In Mexico, L. monocytogenes is not a pathogen of mandatory diagnosis in suspected clinical cases. However, there are reports of sporadic cases and studies that support the prevalence of the pathogen in food. Our results showed that most serotypes of L. monocytogenes isolated from food have the ability to adhere to and invade host cells similar to the behavior of clinical strains, and that food represents a major route of transmission. Given this, there is a need to implement measures to carry out stricter control of food, through the intentional search for L. monocytogenes as a foodborne pathogen in Mexico. On the other hand, it is important to ask the doctors that in the clinical cases of abortions or neurological problems in which the diagnosis is not established, it is convenient to consider the possible participation of the bacteria. The molecular studies of the bacteria are shown as a promising possibility, to develop systems for rapid identification and to learn more about the genomics of the microorganism.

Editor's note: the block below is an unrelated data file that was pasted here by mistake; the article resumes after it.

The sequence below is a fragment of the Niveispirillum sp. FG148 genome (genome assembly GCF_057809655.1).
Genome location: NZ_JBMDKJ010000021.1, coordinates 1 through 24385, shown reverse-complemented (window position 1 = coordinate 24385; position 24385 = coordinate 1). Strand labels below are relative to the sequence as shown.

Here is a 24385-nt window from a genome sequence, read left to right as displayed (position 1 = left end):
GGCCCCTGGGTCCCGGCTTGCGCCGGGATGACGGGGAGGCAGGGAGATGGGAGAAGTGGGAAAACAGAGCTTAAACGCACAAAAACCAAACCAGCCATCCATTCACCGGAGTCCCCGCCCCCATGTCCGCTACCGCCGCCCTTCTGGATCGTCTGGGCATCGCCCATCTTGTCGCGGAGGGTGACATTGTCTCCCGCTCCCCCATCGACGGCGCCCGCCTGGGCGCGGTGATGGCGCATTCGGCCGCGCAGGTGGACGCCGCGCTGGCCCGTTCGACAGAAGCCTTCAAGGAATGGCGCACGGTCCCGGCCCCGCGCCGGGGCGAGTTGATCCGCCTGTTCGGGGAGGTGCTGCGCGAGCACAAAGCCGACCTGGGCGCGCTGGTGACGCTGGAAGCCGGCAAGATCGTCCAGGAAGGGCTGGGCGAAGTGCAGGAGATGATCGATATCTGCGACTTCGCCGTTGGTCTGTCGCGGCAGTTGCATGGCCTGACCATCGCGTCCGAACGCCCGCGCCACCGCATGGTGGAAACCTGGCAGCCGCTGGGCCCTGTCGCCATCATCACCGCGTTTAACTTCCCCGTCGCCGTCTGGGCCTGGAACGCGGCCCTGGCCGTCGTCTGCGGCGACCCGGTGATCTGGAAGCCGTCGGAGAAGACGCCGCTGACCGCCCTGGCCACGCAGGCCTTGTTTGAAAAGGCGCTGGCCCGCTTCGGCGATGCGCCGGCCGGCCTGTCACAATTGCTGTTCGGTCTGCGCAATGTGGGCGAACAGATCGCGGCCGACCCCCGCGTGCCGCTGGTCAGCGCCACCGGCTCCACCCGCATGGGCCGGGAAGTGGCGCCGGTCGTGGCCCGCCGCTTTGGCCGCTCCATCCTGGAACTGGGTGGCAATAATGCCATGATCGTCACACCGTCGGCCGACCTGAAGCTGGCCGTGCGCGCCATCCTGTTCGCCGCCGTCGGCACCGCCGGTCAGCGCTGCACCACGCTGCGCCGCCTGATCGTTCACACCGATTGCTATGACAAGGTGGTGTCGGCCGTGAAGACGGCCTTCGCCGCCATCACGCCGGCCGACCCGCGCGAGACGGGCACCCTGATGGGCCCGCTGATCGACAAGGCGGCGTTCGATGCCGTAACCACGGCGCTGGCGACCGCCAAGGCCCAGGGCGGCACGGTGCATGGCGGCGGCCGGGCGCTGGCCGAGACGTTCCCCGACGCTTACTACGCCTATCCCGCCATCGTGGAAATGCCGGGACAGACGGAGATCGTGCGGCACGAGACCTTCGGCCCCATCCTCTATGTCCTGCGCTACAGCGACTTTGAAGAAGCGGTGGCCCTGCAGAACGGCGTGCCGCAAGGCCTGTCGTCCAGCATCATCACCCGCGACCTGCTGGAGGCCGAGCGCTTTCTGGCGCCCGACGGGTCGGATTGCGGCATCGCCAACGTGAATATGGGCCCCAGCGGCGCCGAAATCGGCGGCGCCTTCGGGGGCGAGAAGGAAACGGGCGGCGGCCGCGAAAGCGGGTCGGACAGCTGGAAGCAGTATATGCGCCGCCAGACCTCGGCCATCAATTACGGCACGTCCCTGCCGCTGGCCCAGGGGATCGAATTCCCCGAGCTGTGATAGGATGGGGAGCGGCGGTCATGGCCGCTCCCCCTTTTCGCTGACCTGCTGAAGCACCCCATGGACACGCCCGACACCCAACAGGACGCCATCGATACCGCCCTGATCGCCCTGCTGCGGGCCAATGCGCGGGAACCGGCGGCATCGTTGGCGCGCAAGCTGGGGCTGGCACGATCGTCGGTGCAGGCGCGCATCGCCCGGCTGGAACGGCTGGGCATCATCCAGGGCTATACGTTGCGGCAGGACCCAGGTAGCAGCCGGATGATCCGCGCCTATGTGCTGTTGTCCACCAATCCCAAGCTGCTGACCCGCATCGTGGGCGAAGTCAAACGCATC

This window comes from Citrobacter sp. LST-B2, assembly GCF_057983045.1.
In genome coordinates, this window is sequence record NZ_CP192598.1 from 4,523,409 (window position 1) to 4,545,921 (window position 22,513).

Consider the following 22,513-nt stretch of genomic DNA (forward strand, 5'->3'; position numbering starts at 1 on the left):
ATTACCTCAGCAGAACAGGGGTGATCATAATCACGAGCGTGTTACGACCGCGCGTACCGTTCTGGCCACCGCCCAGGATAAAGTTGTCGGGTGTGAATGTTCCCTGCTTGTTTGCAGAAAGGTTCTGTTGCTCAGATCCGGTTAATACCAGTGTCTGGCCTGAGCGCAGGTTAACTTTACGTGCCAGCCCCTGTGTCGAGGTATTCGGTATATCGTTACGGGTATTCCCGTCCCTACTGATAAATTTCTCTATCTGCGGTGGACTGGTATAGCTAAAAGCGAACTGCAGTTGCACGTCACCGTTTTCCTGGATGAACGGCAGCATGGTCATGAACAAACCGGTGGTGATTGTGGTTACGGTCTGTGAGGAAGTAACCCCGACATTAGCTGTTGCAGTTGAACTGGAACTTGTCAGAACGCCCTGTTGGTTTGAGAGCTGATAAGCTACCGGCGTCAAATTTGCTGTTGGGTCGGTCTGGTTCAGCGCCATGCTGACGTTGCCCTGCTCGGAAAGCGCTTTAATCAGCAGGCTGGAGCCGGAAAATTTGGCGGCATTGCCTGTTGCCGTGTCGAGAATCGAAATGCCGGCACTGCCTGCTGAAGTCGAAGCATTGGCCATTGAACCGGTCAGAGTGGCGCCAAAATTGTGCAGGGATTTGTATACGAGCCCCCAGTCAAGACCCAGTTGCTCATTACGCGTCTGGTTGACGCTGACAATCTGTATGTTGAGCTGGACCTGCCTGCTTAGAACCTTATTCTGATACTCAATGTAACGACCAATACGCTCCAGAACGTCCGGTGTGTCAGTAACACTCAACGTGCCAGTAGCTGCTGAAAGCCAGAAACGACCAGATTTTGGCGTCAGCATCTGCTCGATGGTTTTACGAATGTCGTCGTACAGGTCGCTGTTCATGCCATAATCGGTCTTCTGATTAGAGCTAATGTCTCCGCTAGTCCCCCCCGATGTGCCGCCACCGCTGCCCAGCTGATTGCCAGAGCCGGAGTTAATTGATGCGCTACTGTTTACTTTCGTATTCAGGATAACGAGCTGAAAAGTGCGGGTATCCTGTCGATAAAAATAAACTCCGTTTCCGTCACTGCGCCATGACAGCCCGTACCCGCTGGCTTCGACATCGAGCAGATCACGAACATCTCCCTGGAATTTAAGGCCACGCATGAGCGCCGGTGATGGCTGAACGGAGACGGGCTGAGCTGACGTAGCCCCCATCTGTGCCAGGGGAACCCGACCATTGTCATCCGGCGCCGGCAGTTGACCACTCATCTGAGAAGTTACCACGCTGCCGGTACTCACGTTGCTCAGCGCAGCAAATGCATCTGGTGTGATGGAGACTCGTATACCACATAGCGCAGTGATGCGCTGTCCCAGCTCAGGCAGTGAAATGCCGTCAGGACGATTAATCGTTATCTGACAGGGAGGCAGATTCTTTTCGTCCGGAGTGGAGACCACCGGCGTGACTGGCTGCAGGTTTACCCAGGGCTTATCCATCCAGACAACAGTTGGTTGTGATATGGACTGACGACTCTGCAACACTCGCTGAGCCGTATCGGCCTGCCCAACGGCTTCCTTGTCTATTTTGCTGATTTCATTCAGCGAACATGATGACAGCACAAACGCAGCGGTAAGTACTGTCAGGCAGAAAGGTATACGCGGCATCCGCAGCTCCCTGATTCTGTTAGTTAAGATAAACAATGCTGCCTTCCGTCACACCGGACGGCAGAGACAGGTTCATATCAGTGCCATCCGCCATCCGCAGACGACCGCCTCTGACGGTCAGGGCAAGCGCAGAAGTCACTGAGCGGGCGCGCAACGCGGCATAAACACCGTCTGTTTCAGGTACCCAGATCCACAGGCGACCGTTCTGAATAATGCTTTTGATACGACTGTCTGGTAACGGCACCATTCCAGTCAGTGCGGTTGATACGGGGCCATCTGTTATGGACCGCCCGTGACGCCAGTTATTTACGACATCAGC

fn1Cite this paper: Castañeda-Ruelas, G. M., Salazar-Jiménez, E. P., Hernández-Chiñas, U., Eslava-Campos, C., Chaidez-Quiroz, C.. (2019). Adhesion capacity and invasion index of L. monocytogenes strainsisolated from food and clinical cases in Mexico. Revista Bio Ciencias 6, e456. doi: http://dx.doi.org/10.15741/revbio.06.02.03

Acknowledgment

We appreciate the technical support of the QFB. Celida Martínez-Rodríguez affiliated to the National Laboratory for Food Safety Research CONACyT-CIAD Culiacán, and the Bacterial Pathogenicity Laboratory, Hemato-Oncology Unit and Research Children’s Hospital of Mexico Federico Gómez.